One type of reinforcement member may include at least one rib arranged axially and projecting inwardly. The at least one rib may add increased stiffness and lateral support between the main guide and the support member to resist inadvertent deformation and/or disassembly of those parts. The plurality of ribs circumferentially spaced around the main guide and each disposed between two neighboring channels.
According to a second aspect of the invention, there is provided a cast in place anchor assembly comprising a base member as described above and a support member located in the main guide of the base member. The support member may include attachment means accessible through the second end of the main guide. For instance, the support member may comprise a shank having opposed first and second ends.
Specifically, the support member includes an outer housing, the outer housing being defined by a longitudinal axis, the outer housing including a wall, the outer housing also including a connector opening at a first end thereof for receiving the threaded shaft/shank, the outer housing further including an assembly opening at a second end opposite the first end thereof, the housing wall including an inner surface defining a inner space.
The support member further includes a jaw assembly disposed in the inner space, the jaw assembly including at least one threaded jaw the threads of which selectively engage threads of the shaft, the jaw assembly further including a bias member for biasing the at least one thread jaw toward the longitudinal axis. A holding member is provided that prevents the bias member from moving the at least one threaded jaw toward the longitudinal axis.
The jaw assembly may take two different configurations. In a first jaw assembly configuration, the holding member prevents the at least one threaded jaw from moving toward the central longitudinal axis. Furthermore, in the first configuration the threaded shaft is inserted into the connector opening, to contact the holding member to release the at least one threaded jaw to move toward the central longitudinal axis and into biased contact with the threaded shaft to define a second jaw assembly configuration.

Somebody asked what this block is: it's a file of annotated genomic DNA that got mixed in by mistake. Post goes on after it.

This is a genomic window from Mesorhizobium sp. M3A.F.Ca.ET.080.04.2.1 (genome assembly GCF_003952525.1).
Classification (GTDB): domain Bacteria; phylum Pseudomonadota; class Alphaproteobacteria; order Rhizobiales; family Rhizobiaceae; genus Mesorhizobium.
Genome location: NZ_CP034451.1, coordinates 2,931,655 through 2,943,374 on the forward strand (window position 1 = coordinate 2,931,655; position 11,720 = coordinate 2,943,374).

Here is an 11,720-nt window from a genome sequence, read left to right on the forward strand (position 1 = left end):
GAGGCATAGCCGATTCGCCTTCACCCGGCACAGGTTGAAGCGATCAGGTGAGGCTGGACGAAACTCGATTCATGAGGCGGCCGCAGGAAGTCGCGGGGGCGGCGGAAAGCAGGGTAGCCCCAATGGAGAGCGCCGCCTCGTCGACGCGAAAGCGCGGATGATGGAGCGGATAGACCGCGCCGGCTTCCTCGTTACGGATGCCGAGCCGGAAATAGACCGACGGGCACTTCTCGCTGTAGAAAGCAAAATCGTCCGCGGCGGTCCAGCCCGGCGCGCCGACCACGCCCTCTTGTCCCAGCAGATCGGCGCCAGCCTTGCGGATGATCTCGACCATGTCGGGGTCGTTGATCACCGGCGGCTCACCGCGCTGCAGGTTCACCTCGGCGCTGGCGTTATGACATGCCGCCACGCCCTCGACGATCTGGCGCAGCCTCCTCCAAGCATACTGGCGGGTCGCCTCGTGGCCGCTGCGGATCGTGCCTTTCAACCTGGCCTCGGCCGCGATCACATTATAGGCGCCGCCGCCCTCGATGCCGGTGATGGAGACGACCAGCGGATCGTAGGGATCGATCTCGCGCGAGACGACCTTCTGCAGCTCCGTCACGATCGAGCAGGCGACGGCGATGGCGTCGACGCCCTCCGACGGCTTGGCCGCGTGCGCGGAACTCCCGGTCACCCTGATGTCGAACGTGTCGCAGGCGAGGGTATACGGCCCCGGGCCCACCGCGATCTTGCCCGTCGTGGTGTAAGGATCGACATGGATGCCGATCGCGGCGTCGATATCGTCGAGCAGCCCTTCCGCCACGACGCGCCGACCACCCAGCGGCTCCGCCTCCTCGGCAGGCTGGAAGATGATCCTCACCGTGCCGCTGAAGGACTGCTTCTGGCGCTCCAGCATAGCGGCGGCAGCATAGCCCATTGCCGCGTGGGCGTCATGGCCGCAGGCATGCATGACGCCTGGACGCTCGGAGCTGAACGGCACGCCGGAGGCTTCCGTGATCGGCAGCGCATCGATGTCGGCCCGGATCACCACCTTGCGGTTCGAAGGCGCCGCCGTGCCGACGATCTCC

By way of example only, embodiments of the present invention will now be described in detail, with reference being made to the accompanying drawings, in which:
When assembled, jaw assembly 250 is located within inner space 244 as shown in
Jaw assembly 250 also includes a holding member 340. Holding member 340 can assume at least two positions within jaw assembly 250 (discussed in further detail below). Holding member 340 includes a bottom surface 342, lower members 343, resilient legs 344, and a spring guide 346. Lower member 343 of holding member 340 extends at a bottom of holding member 340 to surround or trap pin 320 within holding member 340. A resilient member 350 is disposed in inner space 244 between cover 260 of outer housing 230 and holding member 340 to bias holding member 340 downward toward and against or around alignment pin 320. An upper guide 360 is also disposed in inner space 244 between outer housing 230 and holding members 340. Upper guide 360 includes an inner wall 362 that defines an opening 364. Opening 364 serves as a means of accommodating and confining or guiding resilient member 350 radially such that inner wall 362 restricts radial movement of holding member 340. In turn spring guide 346 of holding member 340 confines resilient member 350 to axial movement.